Perdiendo el norte (2015)

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½

I remember reviewing a movie similar to this a little over a year ago. That movie was called Get A Job (review of which I will now post onto Letterboxd). The similarities are really only skin-deep in that the movie looks at the difficulty of a group of people, mostly millenials, trying to find a decent job in a tough economic climate. That's where the similarities end since, in this movie, Braulio and Hugo's response to their lack of job success in Spain is to immigrate to Germany after they see this TV interview with a fellow Spaniard going on about how great life has been for him In Germany. So, yea, the premise is a little absurd. Because these college educated men, one of whom is a scientist and the other has two master's degrees or something, decide to move to a country they know nothing about based off a TV interview. They don't bother to actually do their own research to verify for their own if there's any truth to what this guy is saying and if they're chances are, legitimately, better in Germany as opposed to toughing it out in Spain. Yes, of course, this is not meant to be a clever satire, so the plot is kept as simplistic as possible, but doing your own research doesn't seem like that preposterous of an idea. It is what it is. So Braulio and Hugo move to Germany, hopeful that things there will go just the way they want it. And, of course, they don't. Hugo, being a bit accustomed to the finer things in life, feels that he's above all of this and decides to go back to Spain when he finds out that his father, who paid for his college degrees, has been laid off from his job and he has been forced to take a mortgage on their house. So Hugo, swallowing his pride, decides to stay and take on a low-paying job at this Turkish restaurant with Braulio. Here's the thing about comparing this movie to Get A Job. You'd think that this movie, with it focusing on the difficulties of people immigrating to another country to find work, would have focused more on that. On exploring what it is that forces someone to leave their home in order to, hopefully, find prosperity elsewhere. But, really, it just doesn't focus on that at all. Get A Job, a considerably worse movie than this, does more with its concept. Everything in that film's narrative seems centered around people just trying to find a job in a difficult economy. This movie, eh, moves away from that and has a broader sensibility as it relates to its comedy. Hugo falls in love with Carla, even though he has a fiancee back in Spain. And, of course, Carla, in every relationship she finds herself, has always been the other woman. The man in question has a wife or a girlfriend. So, of course, that comes to a head once Hugo's fiance (and his parents) visit him in Berlin. Carla's annoying brother is also very protective of her. Let me tell you, Rafa (Carla's brother) is really fucking annoying. And not in the good way, where he's still somewhat entertaining. He's annoying and not funny. He's always laughing for literally no reason. I suppose the idea is that he's always high, but it ends up being the character's most annoying trait. Hell, it's really his only trait. I get why they needed Rafa's character, but at least make him less of an annoyance. It's definitely a little sitcom-y, but that's what you can expect from this flick. Braulio finds himself having sex with his boss' wife in order to impregnate her, given that her husband shoots blanks. He does this to be able to afford some German lessons in order to keep his scholarship. Andres, Hugo's cranky next door neighbor, is estranged from his daughter and, later, finds out that he has Alzheimer's disease. So there's a variety of subplots here and very few of them seem to focus in on the theme of immigration and the difficulties of adjusting to a different country with a completely different culture. There's certainly a few scenes where they mention it, but it's really pushed to the background. And, honestly, it's not even that this movie is bad. It's just that it probably focuses on the wrong ideas to push its narrative forward. Eventually, outside of Rafa, the characters do grow on you and, really, the actors are all really likable. It's just that the movie deciding to be so broad with its humor definitely limited its potential. Of course, the moral of the story is to live the live you want and not the one you can, or the one that'll bring you the most financial stability, but little else. But, again, I just wish the movie would have used that more as part of its story and its characters' progression than what they did use. It is what it is and, as I always feel the need to point out, I'm not letting this affect the final score. This movie was always gonna get 2.5 stars regardless of me pointing that out, but it's also interesting to imagine how this might have been a different movie. Like I said, the casting is more than solid, even though no one really sticks out in your mind. Carmen Machi and Javier Camara are criminally underused, but they're great in the scenes they're in. Don't know what else I can say about this movie. It was decent enough, but nothing that you really need to go out of your way to see. If you're stuck between this and Get A Job, though, then obviously go with this one. If you're not stuck between these two movies, there's still better stuff out there worthier of your time. Like Tale of Tales, as an example.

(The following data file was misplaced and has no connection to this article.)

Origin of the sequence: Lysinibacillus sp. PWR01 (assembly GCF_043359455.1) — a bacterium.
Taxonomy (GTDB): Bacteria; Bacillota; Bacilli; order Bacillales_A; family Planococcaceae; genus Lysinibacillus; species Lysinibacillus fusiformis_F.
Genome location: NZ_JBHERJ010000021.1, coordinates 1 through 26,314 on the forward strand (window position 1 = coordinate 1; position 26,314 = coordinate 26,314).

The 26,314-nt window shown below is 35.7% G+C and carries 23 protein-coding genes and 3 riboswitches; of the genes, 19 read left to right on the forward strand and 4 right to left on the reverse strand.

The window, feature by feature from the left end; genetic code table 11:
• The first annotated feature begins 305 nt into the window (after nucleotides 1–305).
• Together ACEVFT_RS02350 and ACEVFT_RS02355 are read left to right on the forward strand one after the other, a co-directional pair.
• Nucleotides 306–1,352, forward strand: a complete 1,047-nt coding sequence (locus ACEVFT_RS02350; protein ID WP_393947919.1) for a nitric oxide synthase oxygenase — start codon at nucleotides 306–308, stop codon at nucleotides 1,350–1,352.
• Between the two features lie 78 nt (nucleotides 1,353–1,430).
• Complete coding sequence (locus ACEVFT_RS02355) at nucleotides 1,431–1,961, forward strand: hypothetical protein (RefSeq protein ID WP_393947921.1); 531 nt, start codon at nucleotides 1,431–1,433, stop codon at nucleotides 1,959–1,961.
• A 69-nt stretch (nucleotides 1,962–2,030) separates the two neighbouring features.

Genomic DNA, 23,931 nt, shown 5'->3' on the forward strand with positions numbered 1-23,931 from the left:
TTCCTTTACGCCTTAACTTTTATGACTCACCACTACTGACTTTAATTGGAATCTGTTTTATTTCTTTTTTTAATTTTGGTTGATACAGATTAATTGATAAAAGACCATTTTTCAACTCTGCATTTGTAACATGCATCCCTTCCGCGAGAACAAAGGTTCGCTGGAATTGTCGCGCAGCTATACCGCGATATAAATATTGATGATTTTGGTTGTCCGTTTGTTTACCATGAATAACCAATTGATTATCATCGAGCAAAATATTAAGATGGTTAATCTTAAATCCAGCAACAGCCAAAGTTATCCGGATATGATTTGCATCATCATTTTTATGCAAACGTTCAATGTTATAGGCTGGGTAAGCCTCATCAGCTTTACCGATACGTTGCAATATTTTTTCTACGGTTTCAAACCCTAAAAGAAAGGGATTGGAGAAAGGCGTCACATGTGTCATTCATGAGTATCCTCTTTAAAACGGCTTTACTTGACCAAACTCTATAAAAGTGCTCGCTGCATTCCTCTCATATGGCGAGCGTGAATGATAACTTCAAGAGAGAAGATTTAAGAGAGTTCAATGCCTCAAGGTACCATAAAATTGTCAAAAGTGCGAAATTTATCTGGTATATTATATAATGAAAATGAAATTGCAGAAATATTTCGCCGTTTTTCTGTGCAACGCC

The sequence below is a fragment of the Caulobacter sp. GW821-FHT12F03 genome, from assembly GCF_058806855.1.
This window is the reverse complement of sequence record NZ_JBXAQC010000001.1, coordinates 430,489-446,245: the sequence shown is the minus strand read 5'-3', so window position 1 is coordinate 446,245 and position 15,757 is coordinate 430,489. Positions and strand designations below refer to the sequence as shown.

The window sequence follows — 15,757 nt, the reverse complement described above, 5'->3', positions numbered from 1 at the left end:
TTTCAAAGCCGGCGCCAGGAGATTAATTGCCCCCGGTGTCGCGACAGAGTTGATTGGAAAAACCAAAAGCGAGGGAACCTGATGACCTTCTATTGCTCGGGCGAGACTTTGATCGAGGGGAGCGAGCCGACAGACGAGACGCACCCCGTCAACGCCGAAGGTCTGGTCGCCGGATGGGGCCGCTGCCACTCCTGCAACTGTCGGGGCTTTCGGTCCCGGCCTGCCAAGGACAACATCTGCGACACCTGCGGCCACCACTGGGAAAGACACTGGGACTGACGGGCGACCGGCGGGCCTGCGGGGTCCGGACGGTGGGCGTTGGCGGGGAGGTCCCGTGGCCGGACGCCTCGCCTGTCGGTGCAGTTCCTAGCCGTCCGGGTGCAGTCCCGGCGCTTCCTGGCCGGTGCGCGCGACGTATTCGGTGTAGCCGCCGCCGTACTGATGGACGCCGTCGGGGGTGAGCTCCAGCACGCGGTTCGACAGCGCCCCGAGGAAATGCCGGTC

Jesse Ortega
Jesse Ortega

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